Blackcurrant cultivar polyphenolic extracts suppress CCL26 secretion from alveolar epithelial cells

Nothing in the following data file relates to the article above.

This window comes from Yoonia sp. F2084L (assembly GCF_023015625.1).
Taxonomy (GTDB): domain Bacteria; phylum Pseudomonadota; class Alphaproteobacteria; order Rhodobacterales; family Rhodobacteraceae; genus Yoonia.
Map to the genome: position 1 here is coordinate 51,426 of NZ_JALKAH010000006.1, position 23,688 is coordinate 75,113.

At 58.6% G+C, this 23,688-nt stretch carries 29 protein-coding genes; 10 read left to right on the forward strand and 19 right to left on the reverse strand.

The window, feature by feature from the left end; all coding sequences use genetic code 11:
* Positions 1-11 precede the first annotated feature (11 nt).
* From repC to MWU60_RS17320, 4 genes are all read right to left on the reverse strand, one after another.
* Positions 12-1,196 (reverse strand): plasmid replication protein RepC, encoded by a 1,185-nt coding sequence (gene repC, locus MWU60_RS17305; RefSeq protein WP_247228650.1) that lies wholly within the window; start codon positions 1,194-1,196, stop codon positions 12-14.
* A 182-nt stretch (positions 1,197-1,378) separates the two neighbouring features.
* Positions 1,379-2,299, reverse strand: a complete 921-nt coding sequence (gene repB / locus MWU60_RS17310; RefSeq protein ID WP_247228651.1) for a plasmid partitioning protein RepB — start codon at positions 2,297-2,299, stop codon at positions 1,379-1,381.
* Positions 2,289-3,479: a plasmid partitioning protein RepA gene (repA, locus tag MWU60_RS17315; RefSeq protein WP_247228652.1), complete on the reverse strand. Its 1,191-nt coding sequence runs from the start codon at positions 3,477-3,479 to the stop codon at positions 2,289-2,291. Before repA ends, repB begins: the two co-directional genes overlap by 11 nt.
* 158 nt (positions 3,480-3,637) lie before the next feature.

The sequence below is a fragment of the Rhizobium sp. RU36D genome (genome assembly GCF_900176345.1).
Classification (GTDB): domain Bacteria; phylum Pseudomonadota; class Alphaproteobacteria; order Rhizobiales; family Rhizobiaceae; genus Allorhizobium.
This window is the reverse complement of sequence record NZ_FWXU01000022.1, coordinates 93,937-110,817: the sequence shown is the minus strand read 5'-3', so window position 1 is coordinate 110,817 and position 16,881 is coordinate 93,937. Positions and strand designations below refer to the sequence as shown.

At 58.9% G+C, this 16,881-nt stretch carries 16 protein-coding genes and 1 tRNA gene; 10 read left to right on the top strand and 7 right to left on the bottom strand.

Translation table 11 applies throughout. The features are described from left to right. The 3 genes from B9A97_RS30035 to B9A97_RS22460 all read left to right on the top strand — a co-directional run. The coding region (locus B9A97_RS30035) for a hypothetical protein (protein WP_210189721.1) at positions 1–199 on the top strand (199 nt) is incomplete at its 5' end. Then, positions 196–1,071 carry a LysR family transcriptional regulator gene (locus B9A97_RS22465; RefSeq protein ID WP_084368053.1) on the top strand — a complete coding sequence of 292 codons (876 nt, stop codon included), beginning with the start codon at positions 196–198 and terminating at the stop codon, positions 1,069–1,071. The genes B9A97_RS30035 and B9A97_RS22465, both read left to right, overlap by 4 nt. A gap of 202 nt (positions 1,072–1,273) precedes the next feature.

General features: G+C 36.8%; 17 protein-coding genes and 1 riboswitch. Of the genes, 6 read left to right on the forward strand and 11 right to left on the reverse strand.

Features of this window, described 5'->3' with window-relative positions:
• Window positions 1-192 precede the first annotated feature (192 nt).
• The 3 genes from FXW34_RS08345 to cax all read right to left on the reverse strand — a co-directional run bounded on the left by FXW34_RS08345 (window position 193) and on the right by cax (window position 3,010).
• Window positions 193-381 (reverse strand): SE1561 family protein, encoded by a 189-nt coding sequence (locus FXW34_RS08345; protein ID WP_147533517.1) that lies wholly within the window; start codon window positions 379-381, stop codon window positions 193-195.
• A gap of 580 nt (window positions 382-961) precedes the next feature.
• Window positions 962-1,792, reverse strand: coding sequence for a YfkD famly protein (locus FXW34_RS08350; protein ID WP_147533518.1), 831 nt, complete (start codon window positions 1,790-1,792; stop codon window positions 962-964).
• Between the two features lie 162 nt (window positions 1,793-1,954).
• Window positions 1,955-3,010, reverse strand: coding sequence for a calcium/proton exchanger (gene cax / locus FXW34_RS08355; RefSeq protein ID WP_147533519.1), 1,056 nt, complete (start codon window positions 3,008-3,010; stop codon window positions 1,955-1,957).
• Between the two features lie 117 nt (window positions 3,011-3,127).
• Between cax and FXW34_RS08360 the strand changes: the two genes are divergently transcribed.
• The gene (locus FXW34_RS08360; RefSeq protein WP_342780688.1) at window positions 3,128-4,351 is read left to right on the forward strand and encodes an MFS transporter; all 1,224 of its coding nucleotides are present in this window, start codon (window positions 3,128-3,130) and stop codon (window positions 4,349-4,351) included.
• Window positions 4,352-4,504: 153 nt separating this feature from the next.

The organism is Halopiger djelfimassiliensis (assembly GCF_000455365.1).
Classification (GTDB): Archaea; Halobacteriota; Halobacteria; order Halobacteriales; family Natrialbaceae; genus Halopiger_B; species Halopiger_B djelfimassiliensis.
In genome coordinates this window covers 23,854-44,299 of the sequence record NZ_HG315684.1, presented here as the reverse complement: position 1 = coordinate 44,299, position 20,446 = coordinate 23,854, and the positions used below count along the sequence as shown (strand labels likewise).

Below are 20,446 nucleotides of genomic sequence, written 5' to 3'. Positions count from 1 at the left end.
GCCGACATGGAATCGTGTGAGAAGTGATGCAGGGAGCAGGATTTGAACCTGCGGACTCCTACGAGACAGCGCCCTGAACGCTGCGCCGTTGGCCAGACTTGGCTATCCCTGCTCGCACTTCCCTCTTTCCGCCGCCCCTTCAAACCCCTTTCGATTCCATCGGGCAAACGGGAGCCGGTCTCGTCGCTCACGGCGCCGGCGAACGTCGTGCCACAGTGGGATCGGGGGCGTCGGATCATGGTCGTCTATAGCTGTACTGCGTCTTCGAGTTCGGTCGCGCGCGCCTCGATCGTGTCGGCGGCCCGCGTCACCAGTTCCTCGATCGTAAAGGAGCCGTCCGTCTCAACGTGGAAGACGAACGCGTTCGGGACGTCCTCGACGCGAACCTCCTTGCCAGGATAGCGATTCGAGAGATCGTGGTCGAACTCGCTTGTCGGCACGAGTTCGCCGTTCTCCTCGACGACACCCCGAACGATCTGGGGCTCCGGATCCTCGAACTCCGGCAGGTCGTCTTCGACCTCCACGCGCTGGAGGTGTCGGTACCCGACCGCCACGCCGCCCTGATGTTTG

Eosinophil recruitment to the airways is a characteristic feature of allergic asthma. Eotaxins are potent chemokines that regulate the recruitment of eosinophils to sites of inflammation. Of these, CCL26 is linked to persistent eosinophil recruitment in the later phase of an allergic response. We evaluated the effectiveness of 10 different blackcurrant cultivar polyphenolic extracts in suppressing CCL26 secretion in stimulated human alveolar epithelial cells. Correlation analysis to identify the potential blackcurrant composition constituent(s) involved in CCL26 suppression and the effects of the four major anthocyanins present in blackcurrants to validate results was conducted. All blackcurrant polyphenolic extracts suppressed CCL26 secretion by lung alveolar cells; however, differential efficacy was observed, which was attributed to their cultivar-specific polyphenolic composition profiles. We identified that the ratio of concentrations of delphinidin glycosides to cyanidin glycosides in the blackcurrant cultivars was an important determinant in influencing CCL26 suppression in lung cells. Our findings support the potential use of blackcurrants or blackcurrant-derived foods/ingredients in managing lung inflammation and the development of specific cultivars as functional foods/ingredients with beneficial biological activities.